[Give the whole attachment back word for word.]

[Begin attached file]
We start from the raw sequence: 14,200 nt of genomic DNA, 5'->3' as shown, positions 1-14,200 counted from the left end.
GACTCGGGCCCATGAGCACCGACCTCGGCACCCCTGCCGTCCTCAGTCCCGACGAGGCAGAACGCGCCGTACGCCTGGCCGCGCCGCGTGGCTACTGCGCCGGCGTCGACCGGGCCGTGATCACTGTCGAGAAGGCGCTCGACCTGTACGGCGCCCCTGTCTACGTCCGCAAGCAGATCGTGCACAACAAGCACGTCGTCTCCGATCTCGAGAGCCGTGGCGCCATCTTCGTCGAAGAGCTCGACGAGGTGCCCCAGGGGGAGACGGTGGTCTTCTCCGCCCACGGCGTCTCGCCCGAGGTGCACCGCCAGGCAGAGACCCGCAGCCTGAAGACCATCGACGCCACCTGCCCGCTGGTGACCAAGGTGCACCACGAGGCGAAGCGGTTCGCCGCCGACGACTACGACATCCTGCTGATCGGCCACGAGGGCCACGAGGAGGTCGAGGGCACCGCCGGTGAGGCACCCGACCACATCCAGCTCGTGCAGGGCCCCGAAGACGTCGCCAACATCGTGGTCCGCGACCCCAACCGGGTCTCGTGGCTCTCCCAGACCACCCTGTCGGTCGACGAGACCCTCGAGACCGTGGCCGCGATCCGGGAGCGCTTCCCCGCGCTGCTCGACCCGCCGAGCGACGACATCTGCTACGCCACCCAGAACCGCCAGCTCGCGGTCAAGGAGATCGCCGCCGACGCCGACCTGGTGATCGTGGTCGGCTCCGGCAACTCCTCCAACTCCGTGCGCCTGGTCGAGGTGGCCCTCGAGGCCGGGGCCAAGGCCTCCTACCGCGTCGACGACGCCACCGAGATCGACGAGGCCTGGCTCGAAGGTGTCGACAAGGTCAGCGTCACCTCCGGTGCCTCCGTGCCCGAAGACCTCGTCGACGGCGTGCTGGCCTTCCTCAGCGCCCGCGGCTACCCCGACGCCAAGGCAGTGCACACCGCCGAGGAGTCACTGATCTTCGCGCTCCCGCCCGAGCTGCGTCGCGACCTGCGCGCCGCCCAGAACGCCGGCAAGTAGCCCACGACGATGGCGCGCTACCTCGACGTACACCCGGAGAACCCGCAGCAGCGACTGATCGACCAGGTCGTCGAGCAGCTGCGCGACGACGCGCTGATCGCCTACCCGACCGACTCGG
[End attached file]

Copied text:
We start from the raw sequence: 14,200 nt of genomic DNA, 5'->3' as shown, positions 1-14,200 counted from the left end.
GACTCGGGCCCATGAGCACCGACCTCGGCACCCCTGCCGTCCTCAGTCCCGACGAGGCAGAACGCGCCGTACGCCTGGCCGCGCCGCGTGGCTACTGCGCCGGCGTCGACCGGGCCGTGATCACTGTCGAGAAGGCGCTCGACCTGTACGGCGCCCCTGTCTACGTCCGCAAGCAGATCGTGCACAACAAGCACGTCGTCTCCGATCTCGAGAGCCGTGGCGCCATCTTCGTCGAAGAGCTCGACGAGGTGCCCCAGGGGGAGACGGTGGTCTTCTCCGCCCACGGCGTCTCGCCCGAGGTGCACCGCCAGGCAGAGACCCGCAGCCTGAAGACCATCGACGCCACCTGCCCGCTGGTGACCAAGGTGCACCACGAGGCGAAGCGGTTCGCCGCCGACGACTACGACATCCTGCTGATCGGCCACGAGGGCCACGAGGAGGTCGAGGGCACCGCCGGTGAGGCACCCGACCACATCCAGCTCGTGCAGGGCCCCGAAGACGTCGCCAACATCGTGGTCCGCGACCCCAACCGGGTCTCGTGGCTCTCCCAGACCACCCTGTCGGTCGACGAGACCCTCGAGACCGTGGCCGCGATCCGGGAGCGCTTCCCCGCGCTGCTCGACCCGCCGAGCGACGACATCTGCTACGCCACCCAGAACCGCCAGCTCGCGGTCAAGGAGATCGCCGCCGACGCCGACCTGGTGATCGTGGTCGGCTCCGGCAACTCCTCCAACTCCGTGCGCCTGGTCGAGGTGGCCCTCGAGGCCGGGGCCAAGGCCTCCTACCGCGTCGACGACGCCACCGAGATCGACGAGGCCTGGCTCGAAGGTGTCGACAAGGTCAGCGTCACCTCCGGTGCCTCCGTGCCCGAAGACCTCGTCGACGGCGTGCTGGCCTTCCTCAGCGCCCGCGGCTACCCCGACGCCAAGGCAGTGCACACCGCCGAGGAGTCACTGATCTTCGCGCTCCCGCCCGAGCTGCGTCGCGACCTGCGCGCCGCCCAGAACGCCGGCAAGTAGCCCACGACGATGGCGCGCTACCTCGACGTACACCCGGAGAACCCGCAGCAGCGACTGATCGACCAGGTCGTCGAGCAGCTGCGCGACGACGCGCTGATCGCCTACCCGACCGACTCGG